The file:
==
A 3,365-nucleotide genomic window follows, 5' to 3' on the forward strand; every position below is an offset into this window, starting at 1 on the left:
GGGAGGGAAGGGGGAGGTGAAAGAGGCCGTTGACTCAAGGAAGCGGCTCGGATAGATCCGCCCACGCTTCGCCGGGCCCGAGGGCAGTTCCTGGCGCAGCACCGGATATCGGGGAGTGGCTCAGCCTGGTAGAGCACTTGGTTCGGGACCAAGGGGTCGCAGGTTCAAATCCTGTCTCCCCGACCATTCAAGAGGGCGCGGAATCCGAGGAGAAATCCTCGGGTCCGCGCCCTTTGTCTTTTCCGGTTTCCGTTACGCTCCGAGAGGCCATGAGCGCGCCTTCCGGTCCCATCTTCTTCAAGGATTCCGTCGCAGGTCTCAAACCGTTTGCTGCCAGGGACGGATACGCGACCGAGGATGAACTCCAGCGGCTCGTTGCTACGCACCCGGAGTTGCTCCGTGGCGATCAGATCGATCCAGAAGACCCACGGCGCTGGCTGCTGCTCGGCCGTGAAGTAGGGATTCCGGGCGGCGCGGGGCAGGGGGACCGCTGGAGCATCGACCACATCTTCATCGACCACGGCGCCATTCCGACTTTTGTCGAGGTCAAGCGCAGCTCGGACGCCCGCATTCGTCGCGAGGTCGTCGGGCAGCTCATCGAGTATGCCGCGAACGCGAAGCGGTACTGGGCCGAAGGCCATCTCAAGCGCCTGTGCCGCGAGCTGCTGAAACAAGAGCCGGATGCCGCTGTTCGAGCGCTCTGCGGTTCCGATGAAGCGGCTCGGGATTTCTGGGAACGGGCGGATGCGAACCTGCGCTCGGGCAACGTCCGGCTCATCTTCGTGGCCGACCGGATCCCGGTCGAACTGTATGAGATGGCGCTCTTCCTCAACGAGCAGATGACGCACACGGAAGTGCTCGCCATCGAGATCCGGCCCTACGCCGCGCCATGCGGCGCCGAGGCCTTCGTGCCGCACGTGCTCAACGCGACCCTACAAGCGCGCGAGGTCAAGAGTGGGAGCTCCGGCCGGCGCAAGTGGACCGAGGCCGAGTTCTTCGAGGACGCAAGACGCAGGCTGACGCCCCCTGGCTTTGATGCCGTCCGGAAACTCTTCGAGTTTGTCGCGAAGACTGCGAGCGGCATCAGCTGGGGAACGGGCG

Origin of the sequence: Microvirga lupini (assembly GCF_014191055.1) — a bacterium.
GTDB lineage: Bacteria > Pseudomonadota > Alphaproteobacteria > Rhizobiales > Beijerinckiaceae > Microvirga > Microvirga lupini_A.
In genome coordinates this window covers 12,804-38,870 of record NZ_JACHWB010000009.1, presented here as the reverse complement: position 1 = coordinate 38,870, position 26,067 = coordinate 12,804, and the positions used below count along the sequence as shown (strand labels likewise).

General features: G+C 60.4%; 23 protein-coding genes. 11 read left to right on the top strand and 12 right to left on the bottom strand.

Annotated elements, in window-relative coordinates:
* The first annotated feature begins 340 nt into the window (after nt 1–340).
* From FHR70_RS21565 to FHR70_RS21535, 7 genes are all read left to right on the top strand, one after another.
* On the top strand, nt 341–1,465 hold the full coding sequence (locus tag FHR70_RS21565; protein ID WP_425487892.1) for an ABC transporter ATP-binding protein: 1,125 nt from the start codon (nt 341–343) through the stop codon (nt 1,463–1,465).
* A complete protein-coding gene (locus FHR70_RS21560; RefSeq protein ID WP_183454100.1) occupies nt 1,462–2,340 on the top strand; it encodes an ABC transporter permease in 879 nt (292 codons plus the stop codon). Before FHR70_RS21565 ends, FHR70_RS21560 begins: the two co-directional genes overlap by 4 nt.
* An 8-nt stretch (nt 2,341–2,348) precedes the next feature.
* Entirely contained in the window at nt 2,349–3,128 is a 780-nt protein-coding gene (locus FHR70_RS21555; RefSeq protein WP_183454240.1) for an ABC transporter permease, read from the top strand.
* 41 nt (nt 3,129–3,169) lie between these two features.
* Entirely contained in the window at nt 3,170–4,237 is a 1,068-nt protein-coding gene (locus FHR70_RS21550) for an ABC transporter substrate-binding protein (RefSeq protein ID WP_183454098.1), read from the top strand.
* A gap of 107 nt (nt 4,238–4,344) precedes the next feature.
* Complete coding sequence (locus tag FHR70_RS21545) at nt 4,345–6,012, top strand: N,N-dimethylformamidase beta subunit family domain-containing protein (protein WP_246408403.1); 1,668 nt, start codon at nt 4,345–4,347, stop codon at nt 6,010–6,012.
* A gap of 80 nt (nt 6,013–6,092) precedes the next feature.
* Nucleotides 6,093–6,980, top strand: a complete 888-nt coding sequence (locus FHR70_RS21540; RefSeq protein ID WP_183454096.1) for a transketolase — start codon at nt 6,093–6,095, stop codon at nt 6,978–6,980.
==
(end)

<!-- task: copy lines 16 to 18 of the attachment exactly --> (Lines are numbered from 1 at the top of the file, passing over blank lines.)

* A gap of 107 nt (nt 4,238–4,344) precedes the next feature.
* Complete coding sequence (locus tag FHR70_RS21545) at nt 4,345–6,012, top strand: N,N-dimethylformamidase beta subunit family domain-containing protein (protein WP_246408403.1); 1,668 nt, start codon at nt 4,345–4,347, stop codon at nt 6,010–6,012.
* A gap of 80 nt (nt 6,013–6,092) precedes the next feature.